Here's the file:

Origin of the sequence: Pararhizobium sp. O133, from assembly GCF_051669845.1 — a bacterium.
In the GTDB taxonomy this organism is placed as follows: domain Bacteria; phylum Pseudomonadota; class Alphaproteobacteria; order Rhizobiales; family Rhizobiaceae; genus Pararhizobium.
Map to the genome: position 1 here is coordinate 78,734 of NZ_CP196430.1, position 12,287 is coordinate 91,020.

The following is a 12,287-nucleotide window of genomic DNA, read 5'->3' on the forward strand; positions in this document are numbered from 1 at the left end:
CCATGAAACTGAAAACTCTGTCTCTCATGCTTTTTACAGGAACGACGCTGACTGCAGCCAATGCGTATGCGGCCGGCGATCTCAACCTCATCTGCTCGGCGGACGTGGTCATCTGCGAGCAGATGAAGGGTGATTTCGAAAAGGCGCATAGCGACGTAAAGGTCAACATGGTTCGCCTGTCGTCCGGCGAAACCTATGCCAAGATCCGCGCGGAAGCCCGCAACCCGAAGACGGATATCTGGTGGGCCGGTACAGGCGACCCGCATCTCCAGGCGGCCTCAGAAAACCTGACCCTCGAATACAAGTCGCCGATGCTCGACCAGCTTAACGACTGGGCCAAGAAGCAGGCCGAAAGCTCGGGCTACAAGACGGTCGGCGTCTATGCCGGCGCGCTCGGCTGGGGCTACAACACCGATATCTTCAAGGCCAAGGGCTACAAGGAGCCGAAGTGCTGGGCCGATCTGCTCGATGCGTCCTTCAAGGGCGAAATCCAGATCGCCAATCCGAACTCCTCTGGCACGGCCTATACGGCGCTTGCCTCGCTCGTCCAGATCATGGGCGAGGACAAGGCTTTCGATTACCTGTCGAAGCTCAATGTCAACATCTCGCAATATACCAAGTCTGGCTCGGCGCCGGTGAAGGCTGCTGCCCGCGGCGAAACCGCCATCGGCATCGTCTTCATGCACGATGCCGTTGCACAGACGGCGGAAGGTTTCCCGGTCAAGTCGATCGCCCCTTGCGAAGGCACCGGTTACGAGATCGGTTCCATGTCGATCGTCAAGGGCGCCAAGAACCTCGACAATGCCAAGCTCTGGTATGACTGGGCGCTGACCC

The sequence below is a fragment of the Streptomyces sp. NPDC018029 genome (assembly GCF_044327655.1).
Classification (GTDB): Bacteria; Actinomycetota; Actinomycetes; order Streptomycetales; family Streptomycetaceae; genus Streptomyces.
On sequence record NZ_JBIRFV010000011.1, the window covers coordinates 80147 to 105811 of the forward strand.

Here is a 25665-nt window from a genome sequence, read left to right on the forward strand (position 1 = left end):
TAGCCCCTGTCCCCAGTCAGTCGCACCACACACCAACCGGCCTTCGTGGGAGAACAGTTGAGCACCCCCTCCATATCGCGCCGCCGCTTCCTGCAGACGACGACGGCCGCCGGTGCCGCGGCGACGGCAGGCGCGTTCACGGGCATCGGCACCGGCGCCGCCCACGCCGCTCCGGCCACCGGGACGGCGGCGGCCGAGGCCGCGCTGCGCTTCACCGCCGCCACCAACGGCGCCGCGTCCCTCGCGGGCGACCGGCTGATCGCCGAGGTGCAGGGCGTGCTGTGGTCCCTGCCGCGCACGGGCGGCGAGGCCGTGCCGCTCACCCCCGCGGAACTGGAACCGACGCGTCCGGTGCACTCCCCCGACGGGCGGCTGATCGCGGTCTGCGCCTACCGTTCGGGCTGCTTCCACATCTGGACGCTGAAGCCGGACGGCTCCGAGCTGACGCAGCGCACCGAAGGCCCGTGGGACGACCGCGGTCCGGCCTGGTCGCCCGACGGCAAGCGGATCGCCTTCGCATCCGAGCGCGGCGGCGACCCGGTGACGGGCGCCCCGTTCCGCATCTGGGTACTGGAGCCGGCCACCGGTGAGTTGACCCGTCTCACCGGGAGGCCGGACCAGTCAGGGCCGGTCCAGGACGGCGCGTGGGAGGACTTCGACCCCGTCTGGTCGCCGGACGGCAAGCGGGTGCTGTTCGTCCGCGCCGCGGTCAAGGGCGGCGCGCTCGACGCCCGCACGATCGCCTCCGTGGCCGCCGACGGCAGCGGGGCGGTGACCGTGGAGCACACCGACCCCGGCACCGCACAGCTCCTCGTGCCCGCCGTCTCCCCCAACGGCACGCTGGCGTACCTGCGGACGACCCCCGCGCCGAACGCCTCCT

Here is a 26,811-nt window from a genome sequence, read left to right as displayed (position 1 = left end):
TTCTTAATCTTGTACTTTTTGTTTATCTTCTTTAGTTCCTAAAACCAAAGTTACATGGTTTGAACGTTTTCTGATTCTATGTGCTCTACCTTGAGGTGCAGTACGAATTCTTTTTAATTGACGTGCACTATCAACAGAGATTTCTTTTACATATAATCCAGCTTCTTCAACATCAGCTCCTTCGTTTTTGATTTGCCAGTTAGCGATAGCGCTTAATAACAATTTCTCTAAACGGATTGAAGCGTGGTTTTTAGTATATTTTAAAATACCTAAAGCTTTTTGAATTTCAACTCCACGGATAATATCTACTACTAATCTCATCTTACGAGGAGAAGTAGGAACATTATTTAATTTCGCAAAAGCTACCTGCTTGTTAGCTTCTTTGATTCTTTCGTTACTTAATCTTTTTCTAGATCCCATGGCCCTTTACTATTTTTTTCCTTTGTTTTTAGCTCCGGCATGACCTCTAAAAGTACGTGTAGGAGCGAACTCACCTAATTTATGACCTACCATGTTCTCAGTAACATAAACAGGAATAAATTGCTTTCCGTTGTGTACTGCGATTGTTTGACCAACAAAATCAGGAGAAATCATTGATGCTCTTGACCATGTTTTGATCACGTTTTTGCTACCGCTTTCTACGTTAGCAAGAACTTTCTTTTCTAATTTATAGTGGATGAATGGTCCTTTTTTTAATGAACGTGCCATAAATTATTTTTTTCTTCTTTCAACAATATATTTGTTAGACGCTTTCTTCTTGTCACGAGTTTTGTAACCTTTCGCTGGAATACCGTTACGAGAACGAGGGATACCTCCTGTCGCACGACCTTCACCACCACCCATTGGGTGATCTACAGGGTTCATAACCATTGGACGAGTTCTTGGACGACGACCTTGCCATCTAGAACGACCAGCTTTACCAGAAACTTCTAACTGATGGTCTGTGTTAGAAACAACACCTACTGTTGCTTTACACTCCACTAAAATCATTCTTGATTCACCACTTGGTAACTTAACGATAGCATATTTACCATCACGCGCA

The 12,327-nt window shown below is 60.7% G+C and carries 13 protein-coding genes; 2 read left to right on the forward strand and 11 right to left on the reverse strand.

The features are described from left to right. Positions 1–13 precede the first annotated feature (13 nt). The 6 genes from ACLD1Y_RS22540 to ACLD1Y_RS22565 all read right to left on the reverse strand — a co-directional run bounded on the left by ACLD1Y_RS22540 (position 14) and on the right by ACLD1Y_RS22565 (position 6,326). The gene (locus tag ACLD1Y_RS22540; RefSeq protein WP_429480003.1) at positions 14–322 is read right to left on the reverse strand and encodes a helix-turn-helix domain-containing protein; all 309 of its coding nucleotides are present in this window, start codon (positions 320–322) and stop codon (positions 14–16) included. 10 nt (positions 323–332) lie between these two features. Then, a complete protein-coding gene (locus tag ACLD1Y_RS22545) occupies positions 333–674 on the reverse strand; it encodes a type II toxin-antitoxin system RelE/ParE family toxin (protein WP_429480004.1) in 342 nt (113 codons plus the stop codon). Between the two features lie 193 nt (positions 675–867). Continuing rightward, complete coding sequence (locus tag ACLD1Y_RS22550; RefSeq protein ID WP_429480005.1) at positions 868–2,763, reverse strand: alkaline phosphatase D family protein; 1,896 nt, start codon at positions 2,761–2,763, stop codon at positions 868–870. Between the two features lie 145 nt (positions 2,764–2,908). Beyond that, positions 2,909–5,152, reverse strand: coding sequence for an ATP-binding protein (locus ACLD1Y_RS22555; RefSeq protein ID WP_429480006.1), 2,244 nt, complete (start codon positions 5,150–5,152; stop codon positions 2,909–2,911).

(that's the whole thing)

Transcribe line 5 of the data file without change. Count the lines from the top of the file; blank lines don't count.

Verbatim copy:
CCATGAAACTGAAAACTCTGTCTCTCATGCTTTTTACAGGAACGACGCTGACTGCAGCCAATGCGTATGCGGCCGGCGATCTCAACCTCATCTGCTCGGCGGACGTGGTCATCTGCGAGCAGATGAAGGGTGATTTCGAAAAGGCGCATAGCGACGTAAAGGTCAACATGGTTCGCCTGTCGTCCGGCGAAACCTATGCCAAGATCCGCGCGGAAGCCCGCAACCCGAAGACGGATATCTGGTGGGCCGGTACAGGCGACCCGCATCTCCAGGCGGCCTCAGAAAACCTGACCCTCGAATACAAGTCGCCGATGCTCGACCAGCTTAACGACTGGGCCAAGAAGCAGGCCGAAAGCTCGGGCTACAAGACGGTCGGCGTCTATGCCGGCGCGCTCGGCTGGGGCTACAACACCGATATCTTCAAGGCCAAGGGCTACAAGGAGCCGAAGTGCTGGGCCGATCTGCTCGATGCGTCCTTCAAGGGCGAAATCCAGATCGCCAATCCGAACTCCTCTGGCACGGCCTATACGGCGCTTGCCTCGCTCGTCCAGATCATGGGCGAGGACAAGGCTTTCGATTACCTGTCGAAGCTCAATGTCAACATCTCGCAATATACCAAGTCTGGCTCGGCGCCGGTGAAGGCTGCTGCCCGCGGCGAAACCGCCATCGGCATCGTCTTCATGCACGATGCCGTTGCACAGACGGCGGAAGGTTTCCCGGTCAAGTCGATCGCCCCTTGCGAAGGCACCGGTTACGAGATCGGTTCCATGTCGATCGTCAAGGGCGCCAAGAACCTCGACAATGCCAAGCTCTGGTATGACTGGGCGCTGACCC